But what was really striking was how feeble the political response was. Only David Seymour seemed to care enough to speak. Not a single National Party MP was heard to comment. And the Minister of Education was reduced to mouthing a few cliched points and then spluttering about how important the relationship with the PRC was. We didn’t see the China Council – who often tells us how important New Zealand values are to them (but never tell us which ones) – saying that this sort of conduct – from the Consulate, but particularly from the university – stepped over the mark, or suggesting that – in the face of the PRC refusal to acknowledge what went on in 1989, and to offer any contrition – in a free society we should encourage efforts to remember and draw attention to what Beijing did. “Friends” and “partners” in Beijing seem more important to all of them: “friends” was what National called the CCP/PRC in their international affairs document just a few months ago, “partners” seems to be what successive governments call these tyrants (just last month the current government signed up to a defence cooperation agreement with them).
That episode was bad. But the real low point of the week was the open effort by the PRC embassy/consulate to laud those students who sought to disrupt a peaceful protest at the University of Auckland – a foreign embassy cheering on lawlessness in New Zealand. As the Herald reported the initial events
The university launched a formal investigation after three Chinese men were filmed clashing on campus with protesters who were against a controversial extradition bill.
A woman was pushed to the ground by one of the men, and the police are now seeking the identities of those involved in the incident.
The PRC consulate statement is here.
The Consulate General expresses its appreciation to the students for their spontaneous patriotism, and opposes any form of secessionism. We strongly condemn those engaged in activities of demonizing the images of China and HKSAR government, inciting anti-China sentiment and confrontation between mainland and Hong Kong students, through distorting the factual situation in Hong Kong under the pretext of so-called freedom of expression.
As far as I can tell, of our entire Parliament and our entire “establishment” more generally, again only David Seymour was moved to comment. About a flagrant intervention by a foreign embassy into the internal affairs of New Zealanders, encouraging and celebrating lawlessness. Even for the China Council, or the National Party, or the budding National Party candidate currently running Air New Zealand, perhaps this might have been a step too far. Or what about the group of university vice-chancellors collectively? The best proof that you actually have limits – values, self-respect etc – is when you demonstrate it, by calling out an egregious breach of acceptable standards. This was surely one of those, to anyone of any decency. Does Don McKinnon – chair of the China Council – really regard this as acceptable conduct? And if not – and surely he doesn’t really – why won’t he say so? China Council Executive Director Stephen Jacobi seems to be a decent chap personally – occasionally, he even gets let off the leash and has made the odd mildly critical comment on his personal Twitter account. He objected strongly a couple of weeks ago when I suggested that the China Council functioned to provide cover for the CCP, writing to (cc’ed to one of his Advisory Board members) in a Twitter exchange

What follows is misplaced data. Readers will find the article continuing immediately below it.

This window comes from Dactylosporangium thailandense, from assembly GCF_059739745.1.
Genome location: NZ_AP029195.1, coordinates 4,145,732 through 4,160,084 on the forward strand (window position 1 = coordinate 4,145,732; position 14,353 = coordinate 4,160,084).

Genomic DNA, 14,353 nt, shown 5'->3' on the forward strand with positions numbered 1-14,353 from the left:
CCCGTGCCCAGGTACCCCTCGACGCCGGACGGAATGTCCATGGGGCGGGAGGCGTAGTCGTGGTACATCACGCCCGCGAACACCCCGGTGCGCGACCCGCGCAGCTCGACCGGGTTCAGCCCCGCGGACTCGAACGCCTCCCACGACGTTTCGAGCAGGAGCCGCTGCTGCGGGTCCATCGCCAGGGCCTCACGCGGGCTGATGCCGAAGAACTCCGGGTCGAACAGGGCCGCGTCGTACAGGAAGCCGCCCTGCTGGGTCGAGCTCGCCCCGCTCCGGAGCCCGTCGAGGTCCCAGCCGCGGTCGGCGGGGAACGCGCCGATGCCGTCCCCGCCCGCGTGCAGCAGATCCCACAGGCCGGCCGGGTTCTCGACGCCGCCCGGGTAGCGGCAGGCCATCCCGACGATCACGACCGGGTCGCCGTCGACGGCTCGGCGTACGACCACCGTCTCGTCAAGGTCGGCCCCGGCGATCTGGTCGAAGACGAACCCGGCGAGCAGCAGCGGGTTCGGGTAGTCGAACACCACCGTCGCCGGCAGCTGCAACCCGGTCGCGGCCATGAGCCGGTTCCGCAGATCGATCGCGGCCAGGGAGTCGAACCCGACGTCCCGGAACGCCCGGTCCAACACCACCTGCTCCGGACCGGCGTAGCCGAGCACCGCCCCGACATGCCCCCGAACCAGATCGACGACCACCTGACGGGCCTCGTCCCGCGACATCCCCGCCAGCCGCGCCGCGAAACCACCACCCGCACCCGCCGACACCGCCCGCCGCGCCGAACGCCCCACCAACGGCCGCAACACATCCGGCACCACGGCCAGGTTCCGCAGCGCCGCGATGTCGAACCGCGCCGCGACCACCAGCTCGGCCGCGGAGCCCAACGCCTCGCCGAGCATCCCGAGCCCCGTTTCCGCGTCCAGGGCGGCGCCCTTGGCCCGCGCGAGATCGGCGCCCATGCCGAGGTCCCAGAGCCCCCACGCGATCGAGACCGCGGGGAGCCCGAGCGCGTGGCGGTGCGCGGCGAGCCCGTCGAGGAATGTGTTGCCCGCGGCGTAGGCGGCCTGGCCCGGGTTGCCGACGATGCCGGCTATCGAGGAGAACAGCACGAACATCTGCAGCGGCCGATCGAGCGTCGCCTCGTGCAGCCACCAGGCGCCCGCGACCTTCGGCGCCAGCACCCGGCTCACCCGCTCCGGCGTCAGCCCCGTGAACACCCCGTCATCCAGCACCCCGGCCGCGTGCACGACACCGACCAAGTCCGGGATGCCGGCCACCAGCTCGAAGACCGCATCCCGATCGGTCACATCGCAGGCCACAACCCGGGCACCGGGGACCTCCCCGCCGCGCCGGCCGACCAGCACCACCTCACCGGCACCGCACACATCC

“Say what you like but associating the NZ China Council with the CPC is really rather silly.”
Wouldn’t this episode have been an ideal opportunity for him and the China Council to have demonstrated that there are limits, that there is such a thing as unacceptable activities by the PRC Embassy in New Zealand (who they mostly champion and celebrate). But not a word. I guess Beijing prefers it that way.
And, which is really the point, probably Wellington too. I imagine that there was a collective intake of breath at MFAT when they saw the Consulate statement; an “oh not”, a “they really shouldn’t have said that”. But what does that amount to. even if so? Precisely nothing. There has been not a word from the Prime Minister (and leader of the Labour Party), not a word from the Foreign Minister (and leader of New Zealand First), not a word from the Greens (for whom I once had a sneaking regard on some of these sorts of issues), not a word from a single government minister or backbencher. None. Not a word.
One of my readers – from the tone, someone who knows of what he speaks – left a comment here
Promoting violence and disorder in the receiving State is a transgression that would normally result in any diplomat’s expulsion as persona non grata. But the New Zealand government obviously has no self-respect so these people can get away with whatever they choose to do.